Can you provide some supporting data, please. I don't mind being wrong but a little bit more support than your opinion would be helpful.
    Script I admire your attempt to open the dialogue.

    I get the sense sometimes that resistance to bike lanes/bike paths has more to do with the perceived loss of freedom to ride wherever a cyclist may desire than a sincere belief that bikeways never, under any circumstances, offer a safer and more enjoyable alternative to some streets and highways. Therefore all arguments will suffer under that load and no amount of evidence will shift that perspective.

    Like many issues that involve governmental authorities attempting to impose "safety standards" on the general public : helmet use, cigarette smoking, *** laws, seat belts, trans fats there will be strong resistance on the part of those who have a more "libertarian" view of such impositions and no amount of study will be enough to convince them that the loss of personal freedom and the ability to choose for themselves is worth the trade off. The catch-22 for those who oppose these restrictions is that should they admit to the value of any demonstration of the efficacy of the safety standard then their libertarian argument is in serious jeopardy of collapse.

    The compromise tends to be to make a law restricting the behavior based on age, which gives us laws requiring helmet use under a certain age, cigarette, alcohol and certain *** laws based on age. This way those in favor of such restrictions feel virtuous and those opposing can come out of the argument with their dignity and "rights to choose" intact.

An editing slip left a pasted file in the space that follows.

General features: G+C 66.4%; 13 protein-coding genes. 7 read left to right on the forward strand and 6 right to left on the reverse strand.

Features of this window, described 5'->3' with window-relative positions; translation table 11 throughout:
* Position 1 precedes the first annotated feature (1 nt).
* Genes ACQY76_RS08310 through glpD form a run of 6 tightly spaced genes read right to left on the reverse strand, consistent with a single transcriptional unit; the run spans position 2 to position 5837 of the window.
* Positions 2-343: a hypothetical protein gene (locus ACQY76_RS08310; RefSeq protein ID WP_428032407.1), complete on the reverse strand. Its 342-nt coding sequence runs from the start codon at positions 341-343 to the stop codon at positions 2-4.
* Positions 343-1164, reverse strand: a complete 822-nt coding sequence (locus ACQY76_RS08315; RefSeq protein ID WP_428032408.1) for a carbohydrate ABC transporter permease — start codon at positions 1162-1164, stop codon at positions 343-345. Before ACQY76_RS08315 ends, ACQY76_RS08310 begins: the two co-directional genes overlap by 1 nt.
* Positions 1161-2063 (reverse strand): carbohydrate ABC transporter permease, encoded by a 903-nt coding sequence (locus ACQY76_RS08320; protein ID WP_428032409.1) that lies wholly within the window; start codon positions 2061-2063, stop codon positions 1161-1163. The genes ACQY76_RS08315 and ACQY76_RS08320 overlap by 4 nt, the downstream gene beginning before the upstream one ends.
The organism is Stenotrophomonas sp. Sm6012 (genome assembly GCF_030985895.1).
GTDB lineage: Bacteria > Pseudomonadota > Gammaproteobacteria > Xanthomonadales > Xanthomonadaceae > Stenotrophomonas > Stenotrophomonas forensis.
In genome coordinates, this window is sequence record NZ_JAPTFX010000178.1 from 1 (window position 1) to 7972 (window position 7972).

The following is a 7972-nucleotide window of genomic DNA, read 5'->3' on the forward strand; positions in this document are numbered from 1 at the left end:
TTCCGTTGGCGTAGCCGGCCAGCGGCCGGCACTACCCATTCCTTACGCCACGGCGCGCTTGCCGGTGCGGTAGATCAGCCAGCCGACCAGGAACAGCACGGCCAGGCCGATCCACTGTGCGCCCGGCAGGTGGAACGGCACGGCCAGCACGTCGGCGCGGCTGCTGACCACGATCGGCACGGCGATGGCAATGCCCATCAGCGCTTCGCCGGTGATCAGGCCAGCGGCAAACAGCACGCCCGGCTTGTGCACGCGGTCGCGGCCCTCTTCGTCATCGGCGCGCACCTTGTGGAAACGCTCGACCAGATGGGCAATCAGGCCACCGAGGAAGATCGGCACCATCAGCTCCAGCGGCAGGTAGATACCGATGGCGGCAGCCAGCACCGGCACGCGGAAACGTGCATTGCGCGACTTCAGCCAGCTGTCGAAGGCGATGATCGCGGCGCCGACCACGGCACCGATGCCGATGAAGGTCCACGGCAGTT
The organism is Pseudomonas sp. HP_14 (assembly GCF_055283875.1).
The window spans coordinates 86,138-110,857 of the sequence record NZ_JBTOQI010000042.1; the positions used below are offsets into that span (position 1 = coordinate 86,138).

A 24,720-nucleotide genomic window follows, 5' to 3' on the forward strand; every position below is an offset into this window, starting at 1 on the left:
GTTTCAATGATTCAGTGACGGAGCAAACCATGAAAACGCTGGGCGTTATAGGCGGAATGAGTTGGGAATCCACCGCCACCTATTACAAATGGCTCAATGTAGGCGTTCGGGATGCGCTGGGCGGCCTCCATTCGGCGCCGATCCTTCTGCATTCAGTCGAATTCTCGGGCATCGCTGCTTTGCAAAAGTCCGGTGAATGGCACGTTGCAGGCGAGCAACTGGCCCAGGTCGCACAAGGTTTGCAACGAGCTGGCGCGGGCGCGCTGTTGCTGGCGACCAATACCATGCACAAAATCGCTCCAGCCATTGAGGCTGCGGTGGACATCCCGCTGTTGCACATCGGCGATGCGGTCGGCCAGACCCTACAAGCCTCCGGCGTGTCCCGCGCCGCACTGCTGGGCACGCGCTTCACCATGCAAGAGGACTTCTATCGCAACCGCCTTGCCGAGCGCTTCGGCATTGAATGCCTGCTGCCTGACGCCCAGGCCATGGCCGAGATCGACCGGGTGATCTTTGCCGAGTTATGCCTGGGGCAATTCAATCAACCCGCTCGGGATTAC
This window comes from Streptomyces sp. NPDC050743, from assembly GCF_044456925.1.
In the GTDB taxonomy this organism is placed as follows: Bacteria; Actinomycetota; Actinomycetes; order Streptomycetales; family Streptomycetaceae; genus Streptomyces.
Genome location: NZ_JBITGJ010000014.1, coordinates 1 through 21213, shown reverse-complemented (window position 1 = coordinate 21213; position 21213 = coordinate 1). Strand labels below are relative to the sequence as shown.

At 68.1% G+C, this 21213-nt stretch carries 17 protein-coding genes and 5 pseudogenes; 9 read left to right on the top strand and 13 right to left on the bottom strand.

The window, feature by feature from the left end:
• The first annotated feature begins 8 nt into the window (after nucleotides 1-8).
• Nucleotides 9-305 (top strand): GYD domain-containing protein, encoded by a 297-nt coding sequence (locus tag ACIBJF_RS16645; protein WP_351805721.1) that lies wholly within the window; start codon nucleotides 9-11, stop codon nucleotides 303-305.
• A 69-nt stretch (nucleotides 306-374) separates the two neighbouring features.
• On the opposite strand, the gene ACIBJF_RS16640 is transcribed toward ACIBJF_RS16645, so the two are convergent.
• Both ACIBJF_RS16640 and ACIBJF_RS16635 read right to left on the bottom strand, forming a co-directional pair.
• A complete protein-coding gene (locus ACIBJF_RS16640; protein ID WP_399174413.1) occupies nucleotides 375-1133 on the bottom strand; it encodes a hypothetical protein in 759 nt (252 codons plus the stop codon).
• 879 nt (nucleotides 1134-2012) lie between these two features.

While I do not agree with those who see bike lanes/paths as a major threat to our right to ride on the road I do see it as a potential threat and worth keeping in check. This is why I think it's important for those of us who favor an occasional bike facility to continue to enlist strident vehicular cyclists to use as the attack dogs on that front. It's just a shame that they often turn on pro-facility cyclists as quickly as they do the non-cyclists who wish to restrict our rights to ride on the road.

    This is why so many straw man arguments, denials of facts, odd twists of logic come into play around the resistance to bike facilities- because it's not really about facilities- none of us like poorly designed facilities. Read through old posts and you'll see that some of the most ardent VC'ers admit to making use of bike facilities when it's convenient- even, at times, admitting to enjoying it once in a while. Granted there are some who will refuse to admit to ever having ridden on a bike facility that they liked but what are you going to do?- you can't win 'em all.

    And bike facilities by no means belong everywhere nor do they solve all problems. Nothing beats a good well designed road that can be safely shared by all kinds of vehicles but not all roads meet that standard nor can they all be modified to do so.

  8. #8
    Banned. Helmet Head's Avatar
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    Quote Originally Posted by chipcom View Post
    I'm not a big fan of bike lanes or paths. That said, you're in the majority and you are not wrong. Cycling specific facilities play an important role in a totally integrated transportation system.
    Even if that's the case, that's not what he said. What he said was, "'well marked bike lanes' make routes safer." Anyone have any data to support that claim?

  9. #9
    Banned. Helmet Head's Avatar
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    Quote Originally Posted by buzzman View Post
    Script I admire your attempt to open the dialogue.

    I get the sense sometimes that resistance to bike lanes/bike paths has more to do with the perceived loss of freedom to ride wherever a cyclist may desire than a sincere belief that bikeways never, under any circumstances, offer a safer and more enjoyable alternative to some streets and highways. Therefore all arguments will suffer under that load and no amount of evidence will shift that perspective.